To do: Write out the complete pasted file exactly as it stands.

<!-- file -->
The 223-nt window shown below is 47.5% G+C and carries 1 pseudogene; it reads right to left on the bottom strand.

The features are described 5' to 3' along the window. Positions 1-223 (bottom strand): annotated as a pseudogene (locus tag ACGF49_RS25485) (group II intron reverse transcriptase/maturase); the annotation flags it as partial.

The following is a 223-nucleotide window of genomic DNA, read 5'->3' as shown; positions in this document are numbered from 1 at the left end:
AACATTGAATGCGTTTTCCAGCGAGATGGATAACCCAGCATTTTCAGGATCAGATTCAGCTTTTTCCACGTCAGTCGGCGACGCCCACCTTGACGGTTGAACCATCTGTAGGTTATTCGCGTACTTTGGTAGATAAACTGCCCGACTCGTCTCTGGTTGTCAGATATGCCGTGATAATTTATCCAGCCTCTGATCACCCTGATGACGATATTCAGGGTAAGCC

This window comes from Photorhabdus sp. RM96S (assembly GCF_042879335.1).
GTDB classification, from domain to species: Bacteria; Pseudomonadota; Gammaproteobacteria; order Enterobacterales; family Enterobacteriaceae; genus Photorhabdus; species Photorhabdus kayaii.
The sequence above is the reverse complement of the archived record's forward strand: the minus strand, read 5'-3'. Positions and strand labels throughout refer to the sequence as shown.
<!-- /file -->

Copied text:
The 223-nt window shown below is 47.5% G+C and carries 1 pseudogene; it reads right to left on the bottom strand.

The features are described 5' to 3' along the window. Positions 1-223 (bottom strand): annotated as a pseudogene (locus tag ACGF49_RS25485) (group II intron reverse transcriptase/maturase); the annotation flags it as partial.

The following is a 223-nucleotide window of genomic DNA, read 5'->3' as shown; positions in this document are numbered from 1 at the left end:
AACATTGAATGCGTTTTCCAGCGAGATGGATAACCCAGCATTTTCAGGATCAGATTCAGCTTTTTCCACGTCAGTCGGCGACGCCCACCTTGACGGTTGAACCATCTGTAGGTTATTCGCGTACTTTGGTAGATAAACTGCCCGACTCGTCTCTGGTTGTCAGATATGCCGTGATAATTTATCCAGCCTCTGATCACCCTGATGACGATATTCAGGGTAAGCC

This window comes from Photorhabdus sp. RM96S (assembly GCF_042879335.1).
GTDB classification, from domain to species: Bacteria; Pseudomonadota; Gammaproteobacteria; order Enterobacterales; family Enterobacteriaceae; genus Photorhabdus; species Photorhabdus kayaii.
The sequence above is the reverse complement of the archived record's forward strand: the minus strand, read 5'-3'. Positions and strand labels throughout refer to the sequence as shown.